Cheers @GD50 ill have a look. I'm still figuring out how to get around all the different posts.

  • edited September 25

    Most commercial guys will tell you that you can turn over fermenters faster at a lower gravity, giving you overall greater yield per equipment capacity.

    Not only time, but as you push gravity higher, your heads and tails cuts become wider as well, especially if you don't have jacketed fermenters as high gravity washes are already operating under high yeast stress. Likewise your cost increases as your product yield/fermentatables ratio drops, and you need to account for additional costs like larger yeast pitch, more expensive nutrients, etc.

    10.5% is plenty good.

  • @grim I was also going to add that a quick and easy 10.5 is probably more effective than a slower more worked higher abv. I agree with your 100%. Mind you Mickiboi recipe is still worth a try if you can manage the temperature and time aspects

  • edited September 25

    Commercial all-grain guy chiming in: I do like me some 10% ABV washes.

  • Thanks for all the help. I really appreciate it. Seems like I'm doing allright. Can I ask a couple of more questions? Still in the theme of making the most of what I'm doing.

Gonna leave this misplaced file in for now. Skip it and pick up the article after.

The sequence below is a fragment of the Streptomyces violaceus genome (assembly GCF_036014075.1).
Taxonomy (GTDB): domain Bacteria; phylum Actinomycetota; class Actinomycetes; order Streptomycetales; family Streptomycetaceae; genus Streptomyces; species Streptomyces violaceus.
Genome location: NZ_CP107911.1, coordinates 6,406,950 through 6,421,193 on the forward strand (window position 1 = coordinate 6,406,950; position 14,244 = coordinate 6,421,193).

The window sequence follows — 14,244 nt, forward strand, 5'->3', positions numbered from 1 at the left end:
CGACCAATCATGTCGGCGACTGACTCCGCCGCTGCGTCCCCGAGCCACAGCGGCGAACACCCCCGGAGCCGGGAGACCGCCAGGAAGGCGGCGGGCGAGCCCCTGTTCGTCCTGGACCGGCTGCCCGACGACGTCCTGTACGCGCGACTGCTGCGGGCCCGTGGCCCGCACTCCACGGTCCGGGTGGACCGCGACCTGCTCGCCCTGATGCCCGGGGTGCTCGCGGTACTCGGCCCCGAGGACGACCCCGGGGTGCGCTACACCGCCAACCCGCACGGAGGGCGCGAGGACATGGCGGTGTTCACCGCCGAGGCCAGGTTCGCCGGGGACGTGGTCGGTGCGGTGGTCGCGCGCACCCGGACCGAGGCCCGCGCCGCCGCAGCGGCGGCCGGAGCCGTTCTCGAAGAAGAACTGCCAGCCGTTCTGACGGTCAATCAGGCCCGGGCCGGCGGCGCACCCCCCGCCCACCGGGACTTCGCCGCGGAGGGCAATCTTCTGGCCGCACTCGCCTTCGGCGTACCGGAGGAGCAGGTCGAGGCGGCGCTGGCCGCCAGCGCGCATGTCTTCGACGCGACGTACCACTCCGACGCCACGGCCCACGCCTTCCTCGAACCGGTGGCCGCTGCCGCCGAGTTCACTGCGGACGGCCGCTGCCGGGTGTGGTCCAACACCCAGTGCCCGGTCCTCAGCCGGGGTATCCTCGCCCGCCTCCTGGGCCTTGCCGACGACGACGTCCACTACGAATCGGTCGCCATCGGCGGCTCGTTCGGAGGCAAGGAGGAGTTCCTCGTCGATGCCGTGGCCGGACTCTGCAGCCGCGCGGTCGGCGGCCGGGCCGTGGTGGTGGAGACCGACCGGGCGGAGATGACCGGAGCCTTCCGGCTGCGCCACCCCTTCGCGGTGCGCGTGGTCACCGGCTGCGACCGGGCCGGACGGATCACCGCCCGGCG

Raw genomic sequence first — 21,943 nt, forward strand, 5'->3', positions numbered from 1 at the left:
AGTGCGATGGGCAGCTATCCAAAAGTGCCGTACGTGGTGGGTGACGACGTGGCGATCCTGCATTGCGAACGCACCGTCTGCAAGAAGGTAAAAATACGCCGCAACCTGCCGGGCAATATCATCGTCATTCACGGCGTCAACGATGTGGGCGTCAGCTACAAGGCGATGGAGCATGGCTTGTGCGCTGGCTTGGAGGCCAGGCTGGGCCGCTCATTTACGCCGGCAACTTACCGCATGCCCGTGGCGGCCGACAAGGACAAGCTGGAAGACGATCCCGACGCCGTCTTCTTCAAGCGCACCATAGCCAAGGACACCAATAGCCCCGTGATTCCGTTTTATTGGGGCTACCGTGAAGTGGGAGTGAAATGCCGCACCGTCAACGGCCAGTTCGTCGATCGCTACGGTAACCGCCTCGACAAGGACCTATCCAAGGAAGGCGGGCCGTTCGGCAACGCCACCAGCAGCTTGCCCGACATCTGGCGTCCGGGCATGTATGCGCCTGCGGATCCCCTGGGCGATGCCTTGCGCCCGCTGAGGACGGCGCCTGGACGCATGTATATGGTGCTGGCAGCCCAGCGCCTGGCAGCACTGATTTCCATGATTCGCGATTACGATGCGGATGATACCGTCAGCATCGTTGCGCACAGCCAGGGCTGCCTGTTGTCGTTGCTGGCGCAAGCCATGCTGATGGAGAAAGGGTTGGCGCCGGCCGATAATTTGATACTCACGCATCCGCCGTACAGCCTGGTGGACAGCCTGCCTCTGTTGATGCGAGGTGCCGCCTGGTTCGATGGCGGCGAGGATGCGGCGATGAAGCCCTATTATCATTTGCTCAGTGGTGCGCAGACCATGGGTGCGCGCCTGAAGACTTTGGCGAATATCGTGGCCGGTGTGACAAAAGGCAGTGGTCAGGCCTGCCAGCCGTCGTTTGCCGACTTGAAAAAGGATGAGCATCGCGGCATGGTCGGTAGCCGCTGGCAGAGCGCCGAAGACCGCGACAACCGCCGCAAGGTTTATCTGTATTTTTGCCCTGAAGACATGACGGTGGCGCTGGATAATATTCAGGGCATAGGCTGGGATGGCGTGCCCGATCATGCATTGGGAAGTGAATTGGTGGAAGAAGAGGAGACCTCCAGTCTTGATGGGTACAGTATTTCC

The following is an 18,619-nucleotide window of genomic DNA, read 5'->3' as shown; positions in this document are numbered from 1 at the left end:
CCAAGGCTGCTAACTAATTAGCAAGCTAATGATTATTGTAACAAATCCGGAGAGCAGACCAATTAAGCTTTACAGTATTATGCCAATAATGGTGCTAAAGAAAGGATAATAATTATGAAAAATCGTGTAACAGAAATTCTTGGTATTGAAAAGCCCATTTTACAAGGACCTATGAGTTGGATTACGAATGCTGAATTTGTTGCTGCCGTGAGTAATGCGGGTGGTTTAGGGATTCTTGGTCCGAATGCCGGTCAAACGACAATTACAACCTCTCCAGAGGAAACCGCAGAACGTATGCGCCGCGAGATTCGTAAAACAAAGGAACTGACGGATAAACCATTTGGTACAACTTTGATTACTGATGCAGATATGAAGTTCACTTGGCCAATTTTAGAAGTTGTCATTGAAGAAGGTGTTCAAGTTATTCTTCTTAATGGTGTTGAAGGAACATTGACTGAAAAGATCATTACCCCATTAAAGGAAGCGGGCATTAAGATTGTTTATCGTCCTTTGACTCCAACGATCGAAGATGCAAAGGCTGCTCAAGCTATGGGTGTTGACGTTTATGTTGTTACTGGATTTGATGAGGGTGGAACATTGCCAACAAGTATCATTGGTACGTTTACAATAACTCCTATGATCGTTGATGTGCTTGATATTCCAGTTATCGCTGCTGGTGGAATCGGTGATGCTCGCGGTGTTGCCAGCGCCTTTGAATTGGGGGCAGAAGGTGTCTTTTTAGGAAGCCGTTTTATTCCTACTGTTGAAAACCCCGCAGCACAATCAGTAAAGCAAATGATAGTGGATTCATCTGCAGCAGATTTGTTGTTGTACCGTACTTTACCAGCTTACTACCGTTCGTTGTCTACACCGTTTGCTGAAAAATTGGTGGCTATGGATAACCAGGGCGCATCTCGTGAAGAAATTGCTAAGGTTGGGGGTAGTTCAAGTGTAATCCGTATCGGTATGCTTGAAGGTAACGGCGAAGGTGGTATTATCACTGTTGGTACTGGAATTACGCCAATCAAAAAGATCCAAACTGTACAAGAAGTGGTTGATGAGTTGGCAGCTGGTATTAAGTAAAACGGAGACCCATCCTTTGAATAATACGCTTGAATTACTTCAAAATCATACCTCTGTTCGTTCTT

I am wondering what folks do with there heads and tails?

    I run a reflux striping still the product that comes out of that either getting turned into an everyday drinking bourbon whisky. I do this by bringing it down from 90abv to 60abv then soaking with charged American oak for 2 months. Then cut it down to 40abv so It's a pleasant easy drinking product that's cost effective.

    Or I cut it down to 40abv to make gin using a different reflux still with a cooper head and botanalicals. Basket. Of which I make further cuts of heads and tails.

    It seems like I end up with a lot of heads and tails just wondering what would be the best use for them?

  • edited September 25

    You can experiment with recycling your late heads and early tails in your next whiskey spirit run (or all your heads and early tails). Otherwise, if you don't want to recycle early tails, don't even bother collecting tails - see I cut that problem in half for you.

  • Running at 90, I think you can get by with recycling feints. I think you'll get more mileage this way, than attempting to do an All Feints Run, which might be great to do when running a pot still, gets mixed reviews running plates/reflux.